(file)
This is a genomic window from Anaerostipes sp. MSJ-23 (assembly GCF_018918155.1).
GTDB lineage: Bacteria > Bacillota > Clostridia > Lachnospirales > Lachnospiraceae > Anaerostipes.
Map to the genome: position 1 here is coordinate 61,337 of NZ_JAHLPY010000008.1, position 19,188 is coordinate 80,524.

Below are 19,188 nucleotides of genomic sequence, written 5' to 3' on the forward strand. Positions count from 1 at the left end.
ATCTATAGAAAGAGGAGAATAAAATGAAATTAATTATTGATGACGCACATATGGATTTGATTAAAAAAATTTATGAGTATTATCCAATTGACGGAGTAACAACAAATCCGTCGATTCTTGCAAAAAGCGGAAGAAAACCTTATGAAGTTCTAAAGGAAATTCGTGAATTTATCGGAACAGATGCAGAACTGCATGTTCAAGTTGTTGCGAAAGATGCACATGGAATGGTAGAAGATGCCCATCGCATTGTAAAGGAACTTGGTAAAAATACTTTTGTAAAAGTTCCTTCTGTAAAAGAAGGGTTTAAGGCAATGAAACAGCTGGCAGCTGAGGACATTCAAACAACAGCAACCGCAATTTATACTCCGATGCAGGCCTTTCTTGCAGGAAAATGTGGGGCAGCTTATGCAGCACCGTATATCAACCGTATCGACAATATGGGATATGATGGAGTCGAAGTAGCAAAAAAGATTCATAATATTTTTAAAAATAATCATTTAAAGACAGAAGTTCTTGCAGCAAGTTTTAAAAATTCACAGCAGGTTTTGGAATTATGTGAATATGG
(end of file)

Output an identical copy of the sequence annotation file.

This is a genomic window from Anaerostipes sp. MSJ-23 (assembly GCF_018918155.1).
GTDB lineage: Bacteria > Bacillota > Clostridia > Lachnospirales > Lachnospiraceae > Anaerostipes.
Map to the genome: position 1 here is coordinate 61,337 of NZ_JAHLPY010000008.1, position 19,188 is coordinate 80,524.

Below are 19,188 nucleotides of genomic sequence, written 5' to 3' on the forward strand. Positions count from 1 at the left end.
ATCTATAGAAAGAGGAGAATAAAATGAAATTAATTATTGATGACGCACATATGGATTTGATTAAAAAAATTTATGAGTATTATCCAATTGACGGAGTAACAACAAATCCGTCGATTCTTGCAAAAAGCGGAAGAAAACCTTATGAAGTTCTAAAGGAAATTCGTGAATTTATCGGAACAGATGCAGAACTGCATGTTCAAGTTGTTGCGAAAGATGCACATGGAATGGTAGAAGATGCCCATCGCATTGTAAAGGAACTTGGTAAAAATACTTTTGTAAAAGTTCCTTCTGTAAAAGAAGGGTTTAAGGCAATGAAACAGCTGGCAGCTGAGGACATTCAAACAACAGCAACCGCAATTTATACTCCGATGCAGGCCTTTCTTGCAGGAAAATGTGGGGCAGCTTATGCAGCACCGTATATCAACCGTATCGACAATATGGGATATGATGGAGTCGAAGTAGCAAAAAAGATTCATAATATTTTTAAAAATAATCATTTAAAGACAGAAGTTCTTGCAGCAAGTTTTAAAAATTCACAGCAGGTTTTGGAATTATGTGAATATGG